As the winds picked up, the conditions worsened, and the rain started again. Many riders would later say they were the worst conditions they’d ever raced in – that the wind would push the bike from one edge of the track all the way to the other, that the gusts were completely unpredictable, and that they had to leave a wide margin from the edges of the raceway because the wind might at any one point push them off of the drying racing line and into a puddle. Hell, the Yamaha tent where we shopped on Friday morning had the roof torn off!

Finally, the race was red-flagged as Rossi crossed the line to begin Lap 21. Lorenzo had closed up right onto Hayden’s rear tire and would surely have passed him in another lap or two, but the field was frozen as they crossed the line at lap 20.

After some debate and confusion about whether or not the race would be restarted for the final 8 laps (a disaster for Rossi if it happened, for it would nullify his six-second advantage over the rest of the field), race direction wisely declared the race complete. Even though our two favorites finished first and second, Dys and I were quite disappointed – one of the main reasons Dys was excited about our seats is that we’d get to see the riders celebrate and/or gesture angrily as they crossed the finish line, see the victory wheelies, etc. As it was, the finish of the race was anticlimactic – the riders pulled into the garage, waited a minute, and then it was declared all over.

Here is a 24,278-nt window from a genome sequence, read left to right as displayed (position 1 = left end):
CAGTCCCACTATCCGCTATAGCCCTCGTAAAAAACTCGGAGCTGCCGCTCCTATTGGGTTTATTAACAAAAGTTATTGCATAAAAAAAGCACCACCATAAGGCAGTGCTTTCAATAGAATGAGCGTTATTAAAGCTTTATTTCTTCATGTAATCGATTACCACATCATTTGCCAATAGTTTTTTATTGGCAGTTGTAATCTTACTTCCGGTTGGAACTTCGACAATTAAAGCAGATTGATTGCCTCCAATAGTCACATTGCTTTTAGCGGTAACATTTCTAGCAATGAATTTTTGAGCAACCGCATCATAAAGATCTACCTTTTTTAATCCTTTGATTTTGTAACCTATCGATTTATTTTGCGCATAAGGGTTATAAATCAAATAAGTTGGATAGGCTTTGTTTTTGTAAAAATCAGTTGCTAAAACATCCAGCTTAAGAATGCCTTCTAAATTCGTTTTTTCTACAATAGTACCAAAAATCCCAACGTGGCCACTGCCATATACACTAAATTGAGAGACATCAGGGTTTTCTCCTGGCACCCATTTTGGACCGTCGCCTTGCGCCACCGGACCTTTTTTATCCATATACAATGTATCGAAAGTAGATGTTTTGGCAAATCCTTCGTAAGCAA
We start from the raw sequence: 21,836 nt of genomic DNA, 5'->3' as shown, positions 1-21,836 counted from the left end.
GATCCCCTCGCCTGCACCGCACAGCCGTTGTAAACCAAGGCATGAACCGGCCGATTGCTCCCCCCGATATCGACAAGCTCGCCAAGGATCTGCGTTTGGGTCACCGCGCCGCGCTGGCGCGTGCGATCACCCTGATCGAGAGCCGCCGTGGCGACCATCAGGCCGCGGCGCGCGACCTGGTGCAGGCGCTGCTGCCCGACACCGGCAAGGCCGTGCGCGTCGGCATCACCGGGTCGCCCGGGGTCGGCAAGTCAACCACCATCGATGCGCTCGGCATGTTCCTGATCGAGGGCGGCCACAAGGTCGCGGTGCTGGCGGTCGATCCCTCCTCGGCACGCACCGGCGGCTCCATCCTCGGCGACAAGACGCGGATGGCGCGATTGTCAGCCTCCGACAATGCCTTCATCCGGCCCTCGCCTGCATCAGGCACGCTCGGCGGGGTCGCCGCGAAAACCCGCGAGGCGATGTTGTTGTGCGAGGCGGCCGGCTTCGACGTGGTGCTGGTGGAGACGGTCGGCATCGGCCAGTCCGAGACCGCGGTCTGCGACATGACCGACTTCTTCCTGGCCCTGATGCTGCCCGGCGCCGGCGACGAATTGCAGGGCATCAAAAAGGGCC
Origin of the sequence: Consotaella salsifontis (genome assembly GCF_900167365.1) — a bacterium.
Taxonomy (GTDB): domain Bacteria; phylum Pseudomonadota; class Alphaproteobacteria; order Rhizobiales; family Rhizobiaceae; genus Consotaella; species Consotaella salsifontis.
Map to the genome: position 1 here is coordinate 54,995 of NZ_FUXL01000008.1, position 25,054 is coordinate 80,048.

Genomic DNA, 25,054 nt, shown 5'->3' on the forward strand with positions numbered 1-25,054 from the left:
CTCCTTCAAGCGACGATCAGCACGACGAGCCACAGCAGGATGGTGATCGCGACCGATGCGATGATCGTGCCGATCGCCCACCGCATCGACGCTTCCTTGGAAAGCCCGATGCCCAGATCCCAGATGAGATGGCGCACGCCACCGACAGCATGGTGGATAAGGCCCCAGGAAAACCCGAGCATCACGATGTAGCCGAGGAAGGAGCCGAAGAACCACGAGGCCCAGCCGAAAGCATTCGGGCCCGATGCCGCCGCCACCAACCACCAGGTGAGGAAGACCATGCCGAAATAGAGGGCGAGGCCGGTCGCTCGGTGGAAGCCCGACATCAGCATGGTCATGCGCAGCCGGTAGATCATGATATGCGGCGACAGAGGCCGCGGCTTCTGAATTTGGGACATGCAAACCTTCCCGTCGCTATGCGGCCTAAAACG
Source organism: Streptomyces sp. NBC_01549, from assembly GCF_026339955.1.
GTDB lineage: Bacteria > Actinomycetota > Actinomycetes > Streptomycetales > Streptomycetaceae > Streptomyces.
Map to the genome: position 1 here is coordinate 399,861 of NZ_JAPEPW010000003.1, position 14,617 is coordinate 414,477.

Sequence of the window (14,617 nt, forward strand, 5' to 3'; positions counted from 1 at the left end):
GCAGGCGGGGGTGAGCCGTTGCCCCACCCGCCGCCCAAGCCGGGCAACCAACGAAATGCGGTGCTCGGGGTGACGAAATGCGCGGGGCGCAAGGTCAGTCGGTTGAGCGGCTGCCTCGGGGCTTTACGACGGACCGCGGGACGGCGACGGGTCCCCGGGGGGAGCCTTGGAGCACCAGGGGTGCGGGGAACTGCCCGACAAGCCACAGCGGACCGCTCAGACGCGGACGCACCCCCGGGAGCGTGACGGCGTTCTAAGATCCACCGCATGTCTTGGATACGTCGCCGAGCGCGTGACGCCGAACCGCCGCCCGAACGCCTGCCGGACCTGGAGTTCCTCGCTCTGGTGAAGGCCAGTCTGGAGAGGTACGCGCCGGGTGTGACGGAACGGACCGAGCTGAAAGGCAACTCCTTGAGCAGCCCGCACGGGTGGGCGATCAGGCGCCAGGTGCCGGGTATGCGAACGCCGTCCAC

Here is your victor, pulling into pit lane.

The rain lessened, but if anything the wind blew even harder as the riders took to the podium – Hayden hobbling on his broken heel (broken a month ago during an X-Games Supermoto) and using a cane. We didn’t get any closer, so the best we could do was to peek through Dys’s zoom lens on the 35mm.

After a brief delay, the announcement came over the PA that the 250cc race would be cancelled. Our race day was over.

We waited for a little while in the stands, then decided to make a run for the car. As we made our way down the stairs, the rain eased off one more time, and we walked to the car in more or less a drizzle. We pulled off our wet things and sat down to what we thought would be a long wait getting out. There was apparently far too few people directing traffic out of the parking lot – but truth be told, of all the interactions with IMS staff over the whole four days, this was the only goof they made, and they did several things to keep things running smoothly that I never would have thought of. So they get a pass from me.

It ended up that we took a longer way around the outside of the parking lot to get in line closer to the exit. A couple of enterprising young lads who lived in a house adjacent to the track opened a gate and walked by saying, “We’ll let you out for $5!” A few people took that offer, but I didn’t. A few minutes later we were outbound anyway. We got a little turned around by the traffic, being in a lane that was forced to go straight when we wanted to turn right, but we ended up out of there much sooner than we thought. Wincing a benediction to all the motorcyclists riding home in this intermittent rain and hellish wind, we headed for home.